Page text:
CBD trend for food, beverage shows no signs of slowing, despite legality questions
Wednesday, February 05, 2020
The cannabidiol (CBD) industry is witnessing phenomenal growth, and this is expected to continue through 2020 and beyond. CBD oil and other topical products, which are said to relieve pain and insomnia and reduce stress and anxiety, are growing in sales, though these claims are mostly unproven.
In the food and beverage space, CBD-infused coffee, brownies, cookies, and other food items are rapidly expanding. However, the absence of clear federal guidance has raised consumer safety concerns.
Health officials have expressed concerns over cannabidiol’s safety concerns, even as CBD-based food and drinks continue to be hot sellers across the country. CBD edibles have especially become hugely popular and are growing in demand despite being banned in several places where businesses face the risk of a fine.
A recent Forbes report stated that food and beverage businesses that operate in the CBD space need to keep some developments in mind. The chief among them is further clarification to be provided by the U.S. Food and Drug Administration (FDA). The agency has issued warnings to sellers of CBD-containing products as it is concerned over data and information gaps about CBD toxicity and its side effects.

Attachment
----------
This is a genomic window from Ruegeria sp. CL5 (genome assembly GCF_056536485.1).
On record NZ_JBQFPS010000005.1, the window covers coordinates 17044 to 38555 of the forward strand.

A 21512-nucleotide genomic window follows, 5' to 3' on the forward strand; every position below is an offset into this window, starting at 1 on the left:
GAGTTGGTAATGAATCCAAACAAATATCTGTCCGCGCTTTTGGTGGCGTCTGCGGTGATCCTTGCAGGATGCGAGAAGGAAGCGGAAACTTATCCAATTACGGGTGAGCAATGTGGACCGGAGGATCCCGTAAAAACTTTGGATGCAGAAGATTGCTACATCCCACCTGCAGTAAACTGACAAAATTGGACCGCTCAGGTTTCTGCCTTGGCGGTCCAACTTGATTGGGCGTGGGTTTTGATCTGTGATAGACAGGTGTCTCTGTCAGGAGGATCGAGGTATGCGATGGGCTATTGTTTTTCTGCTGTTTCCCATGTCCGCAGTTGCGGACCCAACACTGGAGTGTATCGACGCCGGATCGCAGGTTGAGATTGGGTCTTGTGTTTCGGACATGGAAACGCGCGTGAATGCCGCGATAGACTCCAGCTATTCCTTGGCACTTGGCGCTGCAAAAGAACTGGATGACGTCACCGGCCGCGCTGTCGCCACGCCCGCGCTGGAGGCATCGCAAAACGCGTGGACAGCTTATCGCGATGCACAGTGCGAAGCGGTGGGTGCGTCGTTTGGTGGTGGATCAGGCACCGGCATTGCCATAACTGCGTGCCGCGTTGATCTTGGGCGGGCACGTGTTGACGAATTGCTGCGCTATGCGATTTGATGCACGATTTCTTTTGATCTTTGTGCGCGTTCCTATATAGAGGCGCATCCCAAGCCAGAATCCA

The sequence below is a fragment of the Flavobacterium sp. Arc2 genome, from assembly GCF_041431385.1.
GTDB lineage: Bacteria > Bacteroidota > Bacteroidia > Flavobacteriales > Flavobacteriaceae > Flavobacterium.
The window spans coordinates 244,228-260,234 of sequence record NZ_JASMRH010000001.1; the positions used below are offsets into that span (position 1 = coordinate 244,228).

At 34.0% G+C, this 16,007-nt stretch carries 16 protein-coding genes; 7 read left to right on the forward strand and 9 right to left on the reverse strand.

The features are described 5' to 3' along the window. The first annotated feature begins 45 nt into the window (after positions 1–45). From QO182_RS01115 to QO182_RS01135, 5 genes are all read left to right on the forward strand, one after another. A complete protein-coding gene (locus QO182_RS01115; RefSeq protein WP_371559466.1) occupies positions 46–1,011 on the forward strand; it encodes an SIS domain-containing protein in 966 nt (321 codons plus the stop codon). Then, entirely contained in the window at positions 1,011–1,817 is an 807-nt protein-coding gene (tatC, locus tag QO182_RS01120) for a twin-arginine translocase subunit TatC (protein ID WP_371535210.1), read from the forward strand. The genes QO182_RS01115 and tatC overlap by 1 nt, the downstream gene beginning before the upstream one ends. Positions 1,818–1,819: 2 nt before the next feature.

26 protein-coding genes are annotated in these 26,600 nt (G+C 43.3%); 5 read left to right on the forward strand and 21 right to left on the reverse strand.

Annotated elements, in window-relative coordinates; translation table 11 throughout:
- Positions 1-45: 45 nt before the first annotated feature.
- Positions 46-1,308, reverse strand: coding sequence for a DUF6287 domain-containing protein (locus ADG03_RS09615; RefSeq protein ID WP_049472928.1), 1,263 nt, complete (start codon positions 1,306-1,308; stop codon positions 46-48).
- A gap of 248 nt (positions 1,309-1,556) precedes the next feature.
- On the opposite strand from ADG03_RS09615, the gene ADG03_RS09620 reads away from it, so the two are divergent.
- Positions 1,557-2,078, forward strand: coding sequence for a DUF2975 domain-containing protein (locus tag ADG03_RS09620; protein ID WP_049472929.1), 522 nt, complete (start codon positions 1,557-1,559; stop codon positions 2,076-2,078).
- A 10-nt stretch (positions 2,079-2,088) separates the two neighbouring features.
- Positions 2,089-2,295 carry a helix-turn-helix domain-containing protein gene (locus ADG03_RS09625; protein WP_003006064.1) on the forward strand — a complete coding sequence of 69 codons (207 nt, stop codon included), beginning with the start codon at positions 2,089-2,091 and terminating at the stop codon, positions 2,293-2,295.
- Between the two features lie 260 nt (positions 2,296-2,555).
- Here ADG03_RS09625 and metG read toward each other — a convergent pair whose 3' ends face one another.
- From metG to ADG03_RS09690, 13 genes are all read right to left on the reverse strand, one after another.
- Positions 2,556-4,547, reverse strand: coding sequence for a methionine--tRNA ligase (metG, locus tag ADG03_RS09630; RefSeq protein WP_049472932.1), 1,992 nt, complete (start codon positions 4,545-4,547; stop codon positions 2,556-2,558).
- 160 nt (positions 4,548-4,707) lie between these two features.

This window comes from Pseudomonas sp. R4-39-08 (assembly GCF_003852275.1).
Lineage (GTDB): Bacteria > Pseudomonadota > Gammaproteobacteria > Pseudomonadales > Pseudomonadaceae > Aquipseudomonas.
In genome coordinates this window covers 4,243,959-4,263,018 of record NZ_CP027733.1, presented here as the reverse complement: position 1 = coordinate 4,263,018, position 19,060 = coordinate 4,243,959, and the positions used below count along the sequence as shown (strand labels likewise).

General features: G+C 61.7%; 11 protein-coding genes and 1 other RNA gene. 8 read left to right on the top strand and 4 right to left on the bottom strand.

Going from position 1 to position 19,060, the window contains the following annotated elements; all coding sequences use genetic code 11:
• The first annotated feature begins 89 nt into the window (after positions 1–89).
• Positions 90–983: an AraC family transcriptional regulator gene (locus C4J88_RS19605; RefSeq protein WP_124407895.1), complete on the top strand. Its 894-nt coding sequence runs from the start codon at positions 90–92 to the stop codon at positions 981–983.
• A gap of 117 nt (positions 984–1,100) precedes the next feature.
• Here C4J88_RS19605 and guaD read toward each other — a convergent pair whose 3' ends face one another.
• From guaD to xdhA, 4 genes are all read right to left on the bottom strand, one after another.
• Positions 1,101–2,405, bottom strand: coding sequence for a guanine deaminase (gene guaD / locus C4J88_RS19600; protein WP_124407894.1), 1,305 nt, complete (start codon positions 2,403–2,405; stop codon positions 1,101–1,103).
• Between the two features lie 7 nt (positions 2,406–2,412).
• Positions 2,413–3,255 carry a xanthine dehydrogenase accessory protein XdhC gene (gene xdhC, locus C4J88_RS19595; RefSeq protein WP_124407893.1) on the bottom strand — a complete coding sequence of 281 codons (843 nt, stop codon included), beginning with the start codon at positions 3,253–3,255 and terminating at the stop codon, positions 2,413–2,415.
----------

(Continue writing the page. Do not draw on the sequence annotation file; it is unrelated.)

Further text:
Sellers of CBD-containing products have thus been warned they cannot continue to sell CBD-based products as dietary supplements.
The ambiguity of the applicable rules surrounding CBD-containing food and beverage products has already paved the way for an increase in federal class-action lawsuits and private party litigation. Without clear federal guidelines, individual states have come up with their regulatory patchwork, which is often drastically opposed to another state’s. New regulations are in the making, and we will see more conflicting laws in the coming weeks.
Despite the embargo, products containing cannabidiol continue to be a hot trend. According to trade publication Hemp Industry Daily, rising sales of foods and drinks containing CBD will see revenues climb to $10 billion by 2024. Even mainstream companies like PepsiCo, Kellogg’s, Starbucks, and Monster Energy have been contemplating adding drinks and snacks containing CBD on their roster.
CBD isn’t psychoactive like THC, the compound in marijuana, yet the FDA has warned people of potential liver damage. CBD manufacturers have now come forward to contribute to the research and prove its safety for human consumption. One such research group, ValidCare, has partnered with the University of Kentucky to conduct a liver toxicity study.
Despite all odds, the industry doesn’t show any sign of slowing down. CBD-infused foods and drinks have also created quite a name in the alcohol-free beverage category. They are said to help consumers unwind, relax, and focus without giving in to alcohol consumption, a trend highly popular with millennials.
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